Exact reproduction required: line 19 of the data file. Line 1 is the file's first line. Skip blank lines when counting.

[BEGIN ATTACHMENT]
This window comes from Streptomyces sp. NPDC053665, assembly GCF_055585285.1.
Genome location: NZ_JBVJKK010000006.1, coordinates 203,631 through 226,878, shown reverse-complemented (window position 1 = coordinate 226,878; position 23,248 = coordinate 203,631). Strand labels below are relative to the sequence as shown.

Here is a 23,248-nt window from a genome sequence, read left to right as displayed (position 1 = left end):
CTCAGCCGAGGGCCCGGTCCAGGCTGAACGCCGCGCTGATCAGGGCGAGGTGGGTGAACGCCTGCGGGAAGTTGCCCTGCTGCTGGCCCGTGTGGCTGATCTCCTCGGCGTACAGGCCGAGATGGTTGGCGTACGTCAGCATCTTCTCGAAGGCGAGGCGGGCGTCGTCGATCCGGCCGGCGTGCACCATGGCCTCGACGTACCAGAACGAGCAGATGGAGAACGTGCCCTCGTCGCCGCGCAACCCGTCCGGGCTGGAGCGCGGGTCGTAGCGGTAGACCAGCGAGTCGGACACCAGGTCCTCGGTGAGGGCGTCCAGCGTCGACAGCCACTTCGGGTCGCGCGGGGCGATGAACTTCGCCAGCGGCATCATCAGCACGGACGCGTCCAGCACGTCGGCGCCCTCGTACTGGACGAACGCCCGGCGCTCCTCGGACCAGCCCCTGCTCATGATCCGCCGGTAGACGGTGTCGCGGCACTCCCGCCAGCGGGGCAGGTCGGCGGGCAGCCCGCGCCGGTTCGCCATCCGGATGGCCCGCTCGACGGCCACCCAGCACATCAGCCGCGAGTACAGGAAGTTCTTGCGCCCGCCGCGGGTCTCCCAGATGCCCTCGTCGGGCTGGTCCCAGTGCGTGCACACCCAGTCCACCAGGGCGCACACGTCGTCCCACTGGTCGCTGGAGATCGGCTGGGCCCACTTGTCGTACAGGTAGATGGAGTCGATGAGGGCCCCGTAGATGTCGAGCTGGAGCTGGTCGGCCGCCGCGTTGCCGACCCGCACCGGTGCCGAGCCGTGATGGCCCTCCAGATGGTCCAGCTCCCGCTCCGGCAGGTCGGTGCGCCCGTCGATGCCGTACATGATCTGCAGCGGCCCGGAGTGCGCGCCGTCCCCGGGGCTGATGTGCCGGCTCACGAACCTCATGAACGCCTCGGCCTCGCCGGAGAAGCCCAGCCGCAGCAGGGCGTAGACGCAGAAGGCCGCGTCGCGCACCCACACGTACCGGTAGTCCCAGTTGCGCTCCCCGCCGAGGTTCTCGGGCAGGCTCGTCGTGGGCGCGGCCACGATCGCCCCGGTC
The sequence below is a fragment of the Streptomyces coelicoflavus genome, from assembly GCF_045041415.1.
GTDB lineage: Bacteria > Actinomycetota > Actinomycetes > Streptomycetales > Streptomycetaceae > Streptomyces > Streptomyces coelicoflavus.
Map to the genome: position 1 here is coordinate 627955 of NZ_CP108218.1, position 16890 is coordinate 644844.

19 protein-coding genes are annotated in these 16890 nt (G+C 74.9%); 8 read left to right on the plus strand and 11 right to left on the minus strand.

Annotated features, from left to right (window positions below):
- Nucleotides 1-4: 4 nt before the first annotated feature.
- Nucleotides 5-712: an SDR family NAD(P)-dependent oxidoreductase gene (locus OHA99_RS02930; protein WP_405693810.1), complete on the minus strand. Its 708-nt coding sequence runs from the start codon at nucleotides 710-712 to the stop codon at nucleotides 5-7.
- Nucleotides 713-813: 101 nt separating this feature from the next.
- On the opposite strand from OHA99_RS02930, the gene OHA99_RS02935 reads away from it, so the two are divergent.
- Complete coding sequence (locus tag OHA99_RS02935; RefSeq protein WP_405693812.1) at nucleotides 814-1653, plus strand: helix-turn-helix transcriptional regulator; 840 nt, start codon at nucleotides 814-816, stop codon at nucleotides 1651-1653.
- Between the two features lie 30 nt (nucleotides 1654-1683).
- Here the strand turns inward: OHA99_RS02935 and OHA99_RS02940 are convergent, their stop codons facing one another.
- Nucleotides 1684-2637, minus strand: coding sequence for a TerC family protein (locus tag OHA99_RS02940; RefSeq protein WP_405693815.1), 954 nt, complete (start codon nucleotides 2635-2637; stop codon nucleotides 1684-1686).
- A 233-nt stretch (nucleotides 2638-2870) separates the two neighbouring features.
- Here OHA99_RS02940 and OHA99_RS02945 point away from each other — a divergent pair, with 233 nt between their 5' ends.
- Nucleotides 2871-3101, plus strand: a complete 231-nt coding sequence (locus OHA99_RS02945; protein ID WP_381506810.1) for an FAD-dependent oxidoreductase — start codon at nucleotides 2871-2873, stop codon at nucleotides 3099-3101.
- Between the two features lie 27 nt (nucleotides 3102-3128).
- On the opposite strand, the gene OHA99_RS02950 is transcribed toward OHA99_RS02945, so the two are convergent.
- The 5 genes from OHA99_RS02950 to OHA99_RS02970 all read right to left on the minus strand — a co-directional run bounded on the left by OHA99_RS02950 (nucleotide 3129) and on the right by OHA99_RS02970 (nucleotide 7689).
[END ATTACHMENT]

- Here OHA99_RS02940 and OHA99_RS02945 point away from each other — a divergent pair, with 233 nt between their 5' ends.